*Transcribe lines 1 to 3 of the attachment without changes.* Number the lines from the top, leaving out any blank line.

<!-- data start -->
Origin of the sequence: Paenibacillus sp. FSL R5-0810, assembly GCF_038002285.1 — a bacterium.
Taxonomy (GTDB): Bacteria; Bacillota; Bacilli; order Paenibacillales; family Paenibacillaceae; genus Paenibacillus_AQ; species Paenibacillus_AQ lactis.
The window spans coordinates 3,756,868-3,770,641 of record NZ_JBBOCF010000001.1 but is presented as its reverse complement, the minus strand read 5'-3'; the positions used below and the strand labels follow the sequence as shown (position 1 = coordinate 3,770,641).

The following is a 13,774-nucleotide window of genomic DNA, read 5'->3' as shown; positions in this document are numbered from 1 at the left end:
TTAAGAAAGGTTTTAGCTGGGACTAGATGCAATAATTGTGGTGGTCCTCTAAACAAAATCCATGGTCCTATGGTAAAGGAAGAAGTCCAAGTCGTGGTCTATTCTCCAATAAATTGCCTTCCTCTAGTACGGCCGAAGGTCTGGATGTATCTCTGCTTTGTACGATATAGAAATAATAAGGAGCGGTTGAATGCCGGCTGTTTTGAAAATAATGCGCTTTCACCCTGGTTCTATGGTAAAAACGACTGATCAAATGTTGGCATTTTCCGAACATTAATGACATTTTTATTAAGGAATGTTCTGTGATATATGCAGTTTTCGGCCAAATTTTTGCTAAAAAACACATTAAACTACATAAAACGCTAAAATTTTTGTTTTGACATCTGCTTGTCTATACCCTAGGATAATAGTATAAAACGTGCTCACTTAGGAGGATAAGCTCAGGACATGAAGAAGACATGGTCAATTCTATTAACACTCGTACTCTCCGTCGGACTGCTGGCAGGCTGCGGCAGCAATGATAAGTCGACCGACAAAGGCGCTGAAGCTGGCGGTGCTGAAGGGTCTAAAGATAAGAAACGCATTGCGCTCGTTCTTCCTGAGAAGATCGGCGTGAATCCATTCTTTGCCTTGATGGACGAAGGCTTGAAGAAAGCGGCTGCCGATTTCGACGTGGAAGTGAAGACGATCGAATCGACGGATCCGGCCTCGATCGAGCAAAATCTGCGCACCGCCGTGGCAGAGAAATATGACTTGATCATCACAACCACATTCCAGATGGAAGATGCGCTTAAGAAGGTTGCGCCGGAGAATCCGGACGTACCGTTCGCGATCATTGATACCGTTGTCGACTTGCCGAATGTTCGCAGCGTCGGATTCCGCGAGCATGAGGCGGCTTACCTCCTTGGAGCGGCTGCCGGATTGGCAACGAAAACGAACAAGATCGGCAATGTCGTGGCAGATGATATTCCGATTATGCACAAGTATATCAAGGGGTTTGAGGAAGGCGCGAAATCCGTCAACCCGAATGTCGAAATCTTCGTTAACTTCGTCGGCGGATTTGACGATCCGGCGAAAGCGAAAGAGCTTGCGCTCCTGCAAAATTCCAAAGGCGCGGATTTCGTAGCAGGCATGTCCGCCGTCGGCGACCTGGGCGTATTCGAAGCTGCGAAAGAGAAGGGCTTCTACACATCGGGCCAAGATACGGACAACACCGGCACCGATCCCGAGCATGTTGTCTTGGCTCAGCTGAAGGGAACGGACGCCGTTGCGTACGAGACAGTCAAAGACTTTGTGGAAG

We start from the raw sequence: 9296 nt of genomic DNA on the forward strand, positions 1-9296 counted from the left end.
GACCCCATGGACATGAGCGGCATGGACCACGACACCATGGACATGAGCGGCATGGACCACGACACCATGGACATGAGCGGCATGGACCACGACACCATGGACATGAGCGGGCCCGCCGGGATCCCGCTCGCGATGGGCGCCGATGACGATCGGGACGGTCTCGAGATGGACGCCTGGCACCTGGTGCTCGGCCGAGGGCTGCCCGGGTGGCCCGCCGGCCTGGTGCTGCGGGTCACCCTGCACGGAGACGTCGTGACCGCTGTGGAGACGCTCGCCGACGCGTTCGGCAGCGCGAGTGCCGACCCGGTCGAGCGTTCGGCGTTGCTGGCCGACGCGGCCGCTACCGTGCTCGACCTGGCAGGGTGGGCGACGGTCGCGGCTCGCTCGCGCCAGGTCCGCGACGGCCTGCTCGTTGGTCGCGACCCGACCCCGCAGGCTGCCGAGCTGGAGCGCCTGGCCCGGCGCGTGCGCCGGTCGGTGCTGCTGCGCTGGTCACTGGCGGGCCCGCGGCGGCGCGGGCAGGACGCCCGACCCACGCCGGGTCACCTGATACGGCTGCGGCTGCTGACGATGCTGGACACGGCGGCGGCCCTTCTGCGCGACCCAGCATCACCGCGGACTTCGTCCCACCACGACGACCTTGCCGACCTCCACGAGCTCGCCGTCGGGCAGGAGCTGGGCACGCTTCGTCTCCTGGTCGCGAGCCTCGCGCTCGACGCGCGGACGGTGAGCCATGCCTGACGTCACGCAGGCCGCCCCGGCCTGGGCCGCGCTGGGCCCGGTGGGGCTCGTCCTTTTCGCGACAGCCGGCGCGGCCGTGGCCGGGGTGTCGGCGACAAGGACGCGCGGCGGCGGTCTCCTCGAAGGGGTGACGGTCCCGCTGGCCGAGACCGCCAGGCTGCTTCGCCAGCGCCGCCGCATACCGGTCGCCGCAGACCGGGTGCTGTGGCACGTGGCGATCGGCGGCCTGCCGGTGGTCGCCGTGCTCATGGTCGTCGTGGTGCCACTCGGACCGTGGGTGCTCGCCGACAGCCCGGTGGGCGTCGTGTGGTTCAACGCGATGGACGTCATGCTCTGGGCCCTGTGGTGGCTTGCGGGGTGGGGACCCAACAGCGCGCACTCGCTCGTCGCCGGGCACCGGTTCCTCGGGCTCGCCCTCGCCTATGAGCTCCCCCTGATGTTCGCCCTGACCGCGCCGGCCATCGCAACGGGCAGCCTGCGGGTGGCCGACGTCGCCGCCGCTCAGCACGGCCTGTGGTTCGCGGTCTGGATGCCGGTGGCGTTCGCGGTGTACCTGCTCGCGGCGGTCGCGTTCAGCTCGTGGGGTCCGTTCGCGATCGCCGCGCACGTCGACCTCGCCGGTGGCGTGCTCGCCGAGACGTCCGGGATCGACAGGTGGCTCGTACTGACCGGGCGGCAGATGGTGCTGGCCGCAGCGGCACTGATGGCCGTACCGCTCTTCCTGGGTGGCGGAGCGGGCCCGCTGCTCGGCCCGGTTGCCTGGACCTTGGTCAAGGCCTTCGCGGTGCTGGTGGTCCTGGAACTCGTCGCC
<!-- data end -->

Origin of the sequence: Paenibacillus sp. FSL R5-0810, assembly GCF_038002285.1 — a bacterium.
Taxonomy (GTDB): Bacteria; Bacillota; Bacilli; order Paenibacillales; family Paenibacillaceae; genus Paenibacillus_AQ; species Paenibacillus_AQ lactis.
The window spans coordinates 3,756,868-3,770,641 of record NZ_JBBOCF010000001.1 but is presented as its reverse complement, the minus strand read 5'-3'; the positions used below and the strand labels follow the sequence as shown (position 1 = coordinate 3,770,641).